accommodate our poetic processes in relation to our own poetic memory and our own personalized archives full of the relics and philosophies we hold dear? We will look at content and form as it is shaped by collage, material, cultural, and nontraditional writing. We will collaboratively construct poems that are constituents of our collective and shielding symbols, dream-like imagery, practices, psychologies, mythologies,
aphorisms, theories and dogma. We will create poems and multi-media and
interdisciplinary work that enacts, and through our own attentiveness to them, poems and pieces that guide and embody our fascination with and connection to our own archival and poetic imaginations.

Prageeta Sharma is an associate professor of creative writing at the University of Montana. She is the author of Bliss to Fill (subpress books), The Opening Question and Infamous Landscapes (Fence Books). Her forthcoming collection of poems,Undergloom (Fence Books) will be published in 2013. She is the recipient of the 2010 Howard Foundation Fellowship.
Eleni Sikelianos Documagination

Eleni Sikelianos Documagination

What does the Document record that the Imagination can’t? What does the
Imagination perform that the Document is blind to? How do the two interact? In this workshop, we will play between the two, amid questions of acting upon history and its recordings as those histories act upon our physical, intellectual and spiritual bodies. What marks can we make on the document? What marks does it leave upon us? What is a document (court records, family photographs, geological formations, fossils)? What dissipates? What does not? Artists we might look to: Susan Howe, M. NourbeSe Philip, Richard Long, Brenda Coultas, Ana Mendieta, Ondaatje, Reznikoff, McPhee,James Stevens, and others. Eleni Sikelianos is the author of a book-length eco poem (The California Poem), as well as five other books of poetry and a hybrid memoir. She is a translator and translatee,and is a graduate and devotee of the Kerouac School.

Eleni Sikelianos is the author of a book-length eco poem (The California Poem), as well as five other books of poetry and a hybrid memoir. She is a translator and translatee, and is a graduate and devotee of the Kerouac School.

Stacy Szymaszek Histories of the Self
We’ll consider the unusual and elusive being we call “the self.” As poets, we transfer the tension between memory, imagination and desire into energy, and energy into the poem. We’ll use our memory banks to engage the moment of creation, without letting memory over-ride our writing. Is the self an artifact of language? What traces of ourselves will we leave for the record and who will follow them? Inhabiting “I” as a zone of being, rather than an identity, we’ll subvert antagonizing forces and create utopian dimensions. We’ll read a wide range of writers who have left histories of the self and write our own.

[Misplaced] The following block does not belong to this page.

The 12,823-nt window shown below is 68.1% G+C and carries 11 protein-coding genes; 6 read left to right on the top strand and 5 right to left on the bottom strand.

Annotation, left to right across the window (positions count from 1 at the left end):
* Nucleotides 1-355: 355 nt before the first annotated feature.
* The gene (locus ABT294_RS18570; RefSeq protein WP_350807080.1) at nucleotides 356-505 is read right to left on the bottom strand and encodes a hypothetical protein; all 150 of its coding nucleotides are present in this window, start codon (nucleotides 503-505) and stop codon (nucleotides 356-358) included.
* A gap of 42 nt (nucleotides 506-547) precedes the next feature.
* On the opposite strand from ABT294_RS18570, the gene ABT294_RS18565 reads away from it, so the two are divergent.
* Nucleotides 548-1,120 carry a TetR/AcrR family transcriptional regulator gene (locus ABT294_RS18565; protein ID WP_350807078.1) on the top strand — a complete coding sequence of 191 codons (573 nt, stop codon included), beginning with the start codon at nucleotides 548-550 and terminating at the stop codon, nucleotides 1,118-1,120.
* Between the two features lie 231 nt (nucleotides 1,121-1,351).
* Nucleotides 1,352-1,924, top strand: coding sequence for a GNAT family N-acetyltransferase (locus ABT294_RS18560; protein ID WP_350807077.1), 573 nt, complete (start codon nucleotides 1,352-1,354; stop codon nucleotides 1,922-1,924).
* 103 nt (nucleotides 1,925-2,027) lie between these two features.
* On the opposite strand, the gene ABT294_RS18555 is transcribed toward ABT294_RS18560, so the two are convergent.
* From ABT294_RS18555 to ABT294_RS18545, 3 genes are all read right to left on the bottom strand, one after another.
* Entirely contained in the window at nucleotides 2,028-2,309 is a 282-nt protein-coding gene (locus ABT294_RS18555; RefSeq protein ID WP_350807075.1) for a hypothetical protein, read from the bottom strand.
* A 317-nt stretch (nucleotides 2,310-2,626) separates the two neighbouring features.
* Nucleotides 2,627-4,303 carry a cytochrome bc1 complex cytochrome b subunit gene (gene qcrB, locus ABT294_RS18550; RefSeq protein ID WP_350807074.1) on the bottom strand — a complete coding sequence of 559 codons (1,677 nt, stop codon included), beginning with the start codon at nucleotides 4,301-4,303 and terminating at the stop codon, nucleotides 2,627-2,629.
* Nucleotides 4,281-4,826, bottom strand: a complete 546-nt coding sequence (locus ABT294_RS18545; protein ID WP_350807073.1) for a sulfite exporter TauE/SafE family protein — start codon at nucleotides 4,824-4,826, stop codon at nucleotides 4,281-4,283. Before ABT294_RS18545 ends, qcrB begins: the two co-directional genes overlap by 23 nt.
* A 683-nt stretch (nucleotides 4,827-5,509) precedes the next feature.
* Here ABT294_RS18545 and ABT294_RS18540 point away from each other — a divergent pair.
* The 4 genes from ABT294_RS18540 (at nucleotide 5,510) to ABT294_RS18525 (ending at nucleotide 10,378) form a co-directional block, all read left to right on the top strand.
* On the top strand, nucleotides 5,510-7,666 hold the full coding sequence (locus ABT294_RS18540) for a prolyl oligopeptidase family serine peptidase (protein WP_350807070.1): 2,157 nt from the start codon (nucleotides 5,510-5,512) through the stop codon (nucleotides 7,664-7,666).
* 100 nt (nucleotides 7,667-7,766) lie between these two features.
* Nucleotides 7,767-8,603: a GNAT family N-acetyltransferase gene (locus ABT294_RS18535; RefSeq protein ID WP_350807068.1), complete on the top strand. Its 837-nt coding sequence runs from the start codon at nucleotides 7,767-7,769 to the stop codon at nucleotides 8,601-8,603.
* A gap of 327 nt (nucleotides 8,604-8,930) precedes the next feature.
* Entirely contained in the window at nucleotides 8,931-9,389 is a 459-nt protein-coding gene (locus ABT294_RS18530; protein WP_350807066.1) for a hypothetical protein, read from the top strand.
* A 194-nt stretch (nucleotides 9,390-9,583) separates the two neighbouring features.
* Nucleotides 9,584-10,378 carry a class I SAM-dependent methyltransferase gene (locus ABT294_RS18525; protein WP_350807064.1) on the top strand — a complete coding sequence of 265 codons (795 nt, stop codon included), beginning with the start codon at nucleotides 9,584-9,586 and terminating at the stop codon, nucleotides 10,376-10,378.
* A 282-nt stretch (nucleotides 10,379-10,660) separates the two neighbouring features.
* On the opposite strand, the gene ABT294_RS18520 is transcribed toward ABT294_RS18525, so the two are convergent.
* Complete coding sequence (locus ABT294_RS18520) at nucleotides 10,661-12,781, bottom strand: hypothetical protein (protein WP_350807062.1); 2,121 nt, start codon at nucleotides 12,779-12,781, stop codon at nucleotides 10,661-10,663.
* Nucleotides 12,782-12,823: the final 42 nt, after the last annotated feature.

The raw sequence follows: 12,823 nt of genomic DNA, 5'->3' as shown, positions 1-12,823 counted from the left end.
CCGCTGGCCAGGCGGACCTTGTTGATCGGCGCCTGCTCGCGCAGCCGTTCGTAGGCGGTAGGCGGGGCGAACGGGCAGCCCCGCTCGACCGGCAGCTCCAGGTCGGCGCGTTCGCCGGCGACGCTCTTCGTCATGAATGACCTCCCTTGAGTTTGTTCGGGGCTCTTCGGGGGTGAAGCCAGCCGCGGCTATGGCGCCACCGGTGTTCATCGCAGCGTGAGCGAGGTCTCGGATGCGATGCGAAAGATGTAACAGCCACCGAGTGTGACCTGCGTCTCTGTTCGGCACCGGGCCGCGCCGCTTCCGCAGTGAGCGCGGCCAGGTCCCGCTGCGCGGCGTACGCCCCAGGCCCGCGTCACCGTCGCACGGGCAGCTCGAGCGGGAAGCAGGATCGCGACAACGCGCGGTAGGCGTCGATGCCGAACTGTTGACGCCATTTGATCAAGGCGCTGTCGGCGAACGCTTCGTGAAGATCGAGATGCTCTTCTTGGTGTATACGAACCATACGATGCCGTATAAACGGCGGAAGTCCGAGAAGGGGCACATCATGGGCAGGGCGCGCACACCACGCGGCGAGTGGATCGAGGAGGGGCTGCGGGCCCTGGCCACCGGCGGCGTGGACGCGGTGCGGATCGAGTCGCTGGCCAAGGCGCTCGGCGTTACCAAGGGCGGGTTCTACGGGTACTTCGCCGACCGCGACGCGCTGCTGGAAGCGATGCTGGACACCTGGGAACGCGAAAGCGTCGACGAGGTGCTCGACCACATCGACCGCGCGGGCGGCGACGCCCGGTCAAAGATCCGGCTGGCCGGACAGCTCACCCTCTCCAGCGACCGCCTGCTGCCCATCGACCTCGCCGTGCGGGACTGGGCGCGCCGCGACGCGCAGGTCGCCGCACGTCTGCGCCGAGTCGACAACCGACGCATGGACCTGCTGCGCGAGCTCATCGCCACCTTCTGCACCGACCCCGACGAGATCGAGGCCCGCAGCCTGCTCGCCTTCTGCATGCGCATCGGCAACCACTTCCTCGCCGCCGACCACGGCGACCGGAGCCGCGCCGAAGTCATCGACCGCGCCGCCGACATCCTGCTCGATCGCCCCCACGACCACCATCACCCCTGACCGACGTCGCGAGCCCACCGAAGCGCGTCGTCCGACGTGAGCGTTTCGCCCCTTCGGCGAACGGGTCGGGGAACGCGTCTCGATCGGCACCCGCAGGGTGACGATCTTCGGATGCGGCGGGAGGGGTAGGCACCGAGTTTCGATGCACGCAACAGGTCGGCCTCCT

Szymaszek is the author of Pasolini Poems (Cy Press, 2005), Stacy S: Autoportraits (OMG! Press, 2008), Orizaba: A Voyage with Hart Crane (Faux Chaps, 2008), Emptied of All Ships (Litmus Press, 2005) and Hyperglossia (Litmus Press 2009), among other titles. She currently serves as Artistic Director for The Poetry Project at St. Mark's Church.

Steven Taylor Song Works
We use the Smithsonian Folkways Anthology of American Folk Music to model various song forms and genres. The class then becomes an ensemble where we collaborate on one another’s song writing efforts toward a weekend concert. No previous experience required. All you need is a willingness to sing.

Steven Taylor is a musician and writer based in Brooklyn, NY. He is the author of False Prophet: Fieldnotes from the Punk Underground and is a member of the Fugs.

Magdalena Zurawski The Forms of NowThis workshop begins with the assumption that poetry offers us an archive for investigating the relationship of the personal to the historical, the individual to the social. Poetic traditions present to us a record of human forms that history has made possible, forms that are inclusively political, personal, rational, sexual, emotional, spiritual, grammatical, and syntactical. In this workshop we’ll begin writing by considering both the life forms and poetic forms our “now” makes possible.

Magdalena Zurawski’s novel The Bruise won the Ronald Sukenick Prize for Innovative Fiction and the Lambda Literary Award for Lesbian Debut Fiction. She is currently writing a manuscript of poetry called, Dog is a Way of Thinking. A PhD candidate in American Literature at Duke University, she co-curates the Minor American Poetry Series in Durham, NC.